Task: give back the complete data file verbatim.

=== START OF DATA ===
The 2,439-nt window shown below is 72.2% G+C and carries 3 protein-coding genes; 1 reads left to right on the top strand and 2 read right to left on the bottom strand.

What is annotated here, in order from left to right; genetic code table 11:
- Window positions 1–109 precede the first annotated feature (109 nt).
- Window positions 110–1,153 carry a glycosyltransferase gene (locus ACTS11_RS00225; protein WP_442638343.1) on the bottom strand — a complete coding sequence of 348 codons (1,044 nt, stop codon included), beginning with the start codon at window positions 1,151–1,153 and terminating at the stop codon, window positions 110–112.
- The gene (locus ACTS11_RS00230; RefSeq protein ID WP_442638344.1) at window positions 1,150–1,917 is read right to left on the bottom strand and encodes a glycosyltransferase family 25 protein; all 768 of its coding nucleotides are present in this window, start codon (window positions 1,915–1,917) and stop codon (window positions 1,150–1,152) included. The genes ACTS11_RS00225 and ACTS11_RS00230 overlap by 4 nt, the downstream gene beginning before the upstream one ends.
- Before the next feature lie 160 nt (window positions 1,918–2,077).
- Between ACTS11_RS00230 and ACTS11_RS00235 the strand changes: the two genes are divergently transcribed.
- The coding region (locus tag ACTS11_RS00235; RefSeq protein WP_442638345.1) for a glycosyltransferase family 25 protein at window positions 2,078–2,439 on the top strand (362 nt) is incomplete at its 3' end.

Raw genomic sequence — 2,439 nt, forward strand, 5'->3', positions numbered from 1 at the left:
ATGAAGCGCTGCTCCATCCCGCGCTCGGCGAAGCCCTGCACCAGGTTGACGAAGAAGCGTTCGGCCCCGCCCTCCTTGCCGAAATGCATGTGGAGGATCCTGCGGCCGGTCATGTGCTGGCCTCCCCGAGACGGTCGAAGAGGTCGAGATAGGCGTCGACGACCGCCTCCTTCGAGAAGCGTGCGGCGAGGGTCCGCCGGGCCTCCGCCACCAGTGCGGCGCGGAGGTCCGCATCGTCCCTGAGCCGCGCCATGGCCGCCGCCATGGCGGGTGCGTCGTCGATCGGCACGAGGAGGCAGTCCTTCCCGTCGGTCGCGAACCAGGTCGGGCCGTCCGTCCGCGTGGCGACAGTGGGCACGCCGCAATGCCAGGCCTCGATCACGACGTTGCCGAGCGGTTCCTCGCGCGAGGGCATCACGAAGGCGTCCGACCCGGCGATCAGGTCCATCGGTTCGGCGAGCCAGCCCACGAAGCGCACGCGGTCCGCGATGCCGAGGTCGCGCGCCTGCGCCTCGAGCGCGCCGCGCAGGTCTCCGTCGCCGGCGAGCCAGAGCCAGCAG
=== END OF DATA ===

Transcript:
The 2,439-nt window shown below is 72.2% G+C and carries 3 protein-coding genes; 1 reads left to right on the top strand and 2 read right to left on the bottom strand.

What is annotated here, in order from left to right; genetic code table 11:
- Window positions 1–109 precede the first annotated feature (109 nt).
- Window positions 110–1,153 carry a glycosyltransferase gene (locus ACTS11_RS00225; protein WP_442638343.1) on the bottom strand — a complete coding sequence of 348 codons (1,044 nt, stop codon included), beginning with the start codon at window positions 1,151–1,153 and terminating at the stop codon, window positions 110–112.
- The gene (locus ACTS11_RS00230; RefSeq protein ID WP_442638344.1) at window positions 1,150–1,917 is read right to left on the bottom strand and encodes a glycosyltransferase family 25 protein; all 768 of its coding nucleotides are present in this window, start codon (window positions 1,915–1,917) and stop codon (window positions 1,150–1,152) included. The genes ACTS11_RS00225 and ACTS11_RS00230 overlap by 4 nt, the downstream gene beginning before the upstream one ends.
- Before the next feature lie 160 nt (window positions 1,918–2,077).
- Between ACTS11_RS00230 and ACTS11_RS00235 the strand changes: the two genes are divergently transcribed.
- The coding region (locus tag ACTS11_RS00235; RefSeq protein WP_442638345.1) for a glycosyltransferase family 25 protein at window positions 2,078–2,439 on the top strand (362 nt) is incomplete at its 3' end.

Raw genomic sequence — 2,439 nt, forward strand, 5'->3', positions numbered from 1 at the left:
ATGAAGCGCTGCTCCATCCCGCGCTCGGCGAAGCCCTGCACCAGGTTGACGAAGAAGCGTTCGGCCCCGCCCTCCTTGCCGAAATGCATGTGGAGGATCCTGCGGCCGGTCATGTGCTGGCCTCCCCGAGACGGTCGAAGAGGTCGAGATAGGCGTCGACGACCGCCTCCTTCGAGAAGCGTGCGGCGAGGGTCCGCCGGGCCTCCGCCACCAGTGCGGCGCGGAGGTCCGCATCGTCCCTGAGCCGCGCCATGGCCGCCGCCATGGCGGGTGCGTCGTCGATCGGCACGAGGAGGCAGTCCTTCCCGTCGGTCGCGAACCAGGTCGGGCCGTCCGTCCGCGTGGCGACAGTGGGCACGCCGCAATGCCAGGCCTCGATCACGACGTTGCCGAGCGGTTCCTCGCGCGAGGGCATCACGAAGGCGTCCGACCCGGCGATCAGGTCCATCGGTTCGGCGAGCCAGCCCACGAAGCGCACGCGGTCCGCGATGCCGAGGTCGCGCGCCTGCGCCTCGAGCGCGCCGCGCAGGTCTCCGTCGCCGGCGAGCCAGAGCCAGCAG